Despite a rally on Wednesday afternoon that followed the FOMC's decision to cut interest rates by a quarter point, 75% of my list is lower on the week. And some of the losses were significant.
In last week's column we saw that the SPDR Homebuilders was trying to bounce off its all-time low. With selling seen on Wednesday and Thursday, the XHB is now right back to its worst levels since the ETF began trading in February of last year.
Financials were also hit hard this week. In a column back in mid-August, I noted the propensity for the Dow Jones U.S. Financial Sector Index Fund (IYF), the Financial Select Sector SPDR (XLF), and the Regional Bank HOLDRS (RKH) to move together and that definitely held true this week. Another point to consider from that column was the longer-term performance. At the time the financial ETFs had pulled back to levels that marked support in the past and I said -
The funds are down for the year and showing only a slight gain from where they stood at the beginning of 2006. As of 8/15/2007, the financial sector was the top-weighted group of the SPDR S&P 500 ETF (SPY), so some stabilization here is important.
As the chart below shows, the IYF is back to those mid-August lows and the financials are still the top weighted sector in the SPY. Part of the struggle in financials this week was related to concerns about Citigroup (C). The stock was downgraded amid chatter that the company might cut its dividend. Given the company's well-known status and weighting in the IYF and XLF, this is a situation to watch.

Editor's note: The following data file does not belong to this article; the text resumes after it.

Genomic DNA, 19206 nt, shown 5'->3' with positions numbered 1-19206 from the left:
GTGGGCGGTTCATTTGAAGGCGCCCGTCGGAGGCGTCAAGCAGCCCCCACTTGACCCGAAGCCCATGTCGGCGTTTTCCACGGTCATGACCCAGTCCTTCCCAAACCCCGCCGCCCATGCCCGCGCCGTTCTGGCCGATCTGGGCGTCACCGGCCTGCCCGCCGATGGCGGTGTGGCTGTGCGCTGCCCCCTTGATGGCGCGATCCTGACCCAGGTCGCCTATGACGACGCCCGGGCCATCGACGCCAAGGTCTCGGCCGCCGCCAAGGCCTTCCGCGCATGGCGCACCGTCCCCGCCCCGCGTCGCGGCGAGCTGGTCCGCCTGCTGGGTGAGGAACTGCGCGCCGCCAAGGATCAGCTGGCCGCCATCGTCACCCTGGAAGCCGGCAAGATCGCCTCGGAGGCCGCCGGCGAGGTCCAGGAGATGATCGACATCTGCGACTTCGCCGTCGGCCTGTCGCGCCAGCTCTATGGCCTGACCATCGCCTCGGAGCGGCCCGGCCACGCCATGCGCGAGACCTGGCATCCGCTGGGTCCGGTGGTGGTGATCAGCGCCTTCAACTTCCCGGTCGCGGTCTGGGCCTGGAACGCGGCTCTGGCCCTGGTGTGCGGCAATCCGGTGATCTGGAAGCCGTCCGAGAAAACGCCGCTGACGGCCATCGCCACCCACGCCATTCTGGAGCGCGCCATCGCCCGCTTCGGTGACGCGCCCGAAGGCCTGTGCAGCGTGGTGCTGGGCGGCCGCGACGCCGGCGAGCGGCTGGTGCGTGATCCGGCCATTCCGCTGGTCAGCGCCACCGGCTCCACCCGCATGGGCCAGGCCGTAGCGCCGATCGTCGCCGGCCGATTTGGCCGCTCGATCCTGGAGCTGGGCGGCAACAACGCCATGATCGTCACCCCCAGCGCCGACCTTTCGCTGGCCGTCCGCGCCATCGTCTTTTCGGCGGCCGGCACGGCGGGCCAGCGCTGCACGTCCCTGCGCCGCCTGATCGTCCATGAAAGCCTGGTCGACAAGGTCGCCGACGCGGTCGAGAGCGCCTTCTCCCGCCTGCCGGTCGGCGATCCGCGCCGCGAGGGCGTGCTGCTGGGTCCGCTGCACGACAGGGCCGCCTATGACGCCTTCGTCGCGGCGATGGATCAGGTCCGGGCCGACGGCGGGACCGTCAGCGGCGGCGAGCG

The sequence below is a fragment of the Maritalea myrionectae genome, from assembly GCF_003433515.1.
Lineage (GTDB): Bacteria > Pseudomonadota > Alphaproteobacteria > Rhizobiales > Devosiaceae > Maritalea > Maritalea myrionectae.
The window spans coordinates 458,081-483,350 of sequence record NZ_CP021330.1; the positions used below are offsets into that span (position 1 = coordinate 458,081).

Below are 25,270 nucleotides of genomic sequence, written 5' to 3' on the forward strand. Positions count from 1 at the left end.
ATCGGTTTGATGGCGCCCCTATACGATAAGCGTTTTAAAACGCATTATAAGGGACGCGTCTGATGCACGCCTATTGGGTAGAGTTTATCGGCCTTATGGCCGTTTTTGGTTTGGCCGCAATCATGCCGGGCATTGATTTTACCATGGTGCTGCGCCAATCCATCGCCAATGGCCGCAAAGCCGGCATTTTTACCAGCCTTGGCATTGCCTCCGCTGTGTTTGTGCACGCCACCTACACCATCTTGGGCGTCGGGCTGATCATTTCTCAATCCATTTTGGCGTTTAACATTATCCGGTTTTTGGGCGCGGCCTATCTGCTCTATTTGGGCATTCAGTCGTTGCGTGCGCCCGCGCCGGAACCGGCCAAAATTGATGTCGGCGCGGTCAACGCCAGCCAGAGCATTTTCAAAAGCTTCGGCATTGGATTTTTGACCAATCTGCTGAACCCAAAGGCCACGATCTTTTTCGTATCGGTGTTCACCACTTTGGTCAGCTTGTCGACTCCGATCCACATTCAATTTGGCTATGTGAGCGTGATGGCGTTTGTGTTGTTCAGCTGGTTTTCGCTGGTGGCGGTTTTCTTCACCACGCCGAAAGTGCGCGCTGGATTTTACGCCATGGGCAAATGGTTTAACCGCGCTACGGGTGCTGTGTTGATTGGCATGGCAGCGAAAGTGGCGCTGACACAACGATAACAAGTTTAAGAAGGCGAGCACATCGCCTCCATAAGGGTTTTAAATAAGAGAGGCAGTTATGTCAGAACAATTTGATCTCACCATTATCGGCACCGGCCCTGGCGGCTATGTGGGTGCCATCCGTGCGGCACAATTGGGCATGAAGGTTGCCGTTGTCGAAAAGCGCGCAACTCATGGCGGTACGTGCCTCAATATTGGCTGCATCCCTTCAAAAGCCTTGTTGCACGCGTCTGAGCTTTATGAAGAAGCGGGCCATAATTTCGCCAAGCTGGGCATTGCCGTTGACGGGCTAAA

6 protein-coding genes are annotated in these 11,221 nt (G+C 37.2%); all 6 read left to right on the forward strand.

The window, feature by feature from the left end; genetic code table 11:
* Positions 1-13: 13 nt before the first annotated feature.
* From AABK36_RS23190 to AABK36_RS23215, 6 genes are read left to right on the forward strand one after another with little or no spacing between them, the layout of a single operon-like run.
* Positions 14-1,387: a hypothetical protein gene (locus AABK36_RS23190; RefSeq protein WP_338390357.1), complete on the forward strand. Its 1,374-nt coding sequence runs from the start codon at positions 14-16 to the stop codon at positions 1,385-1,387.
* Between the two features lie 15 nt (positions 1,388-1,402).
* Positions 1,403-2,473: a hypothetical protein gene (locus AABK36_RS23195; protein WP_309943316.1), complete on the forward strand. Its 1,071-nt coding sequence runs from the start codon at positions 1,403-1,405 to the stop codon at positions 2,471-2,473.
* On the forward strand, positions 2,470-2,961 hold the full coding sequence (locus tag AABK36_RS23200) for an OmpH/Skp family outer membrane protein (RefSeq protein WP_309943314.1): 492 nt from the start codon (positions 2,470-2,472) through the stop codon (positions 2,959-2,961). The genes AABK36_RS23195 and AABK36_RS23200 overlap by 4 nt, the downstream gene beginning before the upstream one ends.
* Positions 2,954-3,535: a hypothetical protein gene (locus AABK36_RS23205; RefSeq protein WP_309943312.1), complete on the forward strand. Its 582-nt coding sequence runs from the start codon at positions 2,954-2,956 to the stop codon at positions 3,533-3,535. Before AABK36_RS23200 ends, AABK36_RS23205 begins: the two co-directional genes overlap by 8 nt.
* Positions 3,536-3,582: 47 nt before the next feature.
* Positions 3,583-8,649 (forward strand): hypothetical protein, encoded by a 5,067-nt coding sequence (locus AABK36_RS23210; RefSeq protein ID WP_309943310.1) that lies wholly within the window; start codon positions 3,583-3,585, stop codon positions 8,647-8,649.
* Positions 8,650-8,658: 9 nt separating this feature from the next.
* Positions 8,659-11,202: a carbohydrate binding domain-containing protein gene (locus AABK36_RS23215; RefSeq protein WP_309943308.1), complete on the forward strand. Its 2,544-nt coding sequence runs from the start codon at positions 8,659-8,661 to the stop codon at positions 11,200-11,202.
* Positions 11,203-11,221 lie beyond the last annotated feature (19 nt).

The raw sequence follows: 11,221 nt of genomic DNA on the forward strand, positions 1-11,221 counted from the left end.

Outside of weakness in housing, real estate, and financials, we have a decline in the Internet HOLDRS (HHH). This fund, which doesn't include Google (GOOG), is dominated by Amazon.com (AMZN), eBay (EBAY), and Yahoo (YHOO). Those 3 stocks account for roughly three-quarters of the HHH weighting.
The strongest funds this week were those related to commodities. The Gold Miners ETF (GDX), US Oil Fund (USO), streetTRACKS Gold (GLD), and iShares Silver Trust (SLV) led the week. We also have some mild strength in software, semiconductors and general technology. The relative strength of tech helped the NASDAQ 100 Trust (QQQQ) rise to the top half of the list.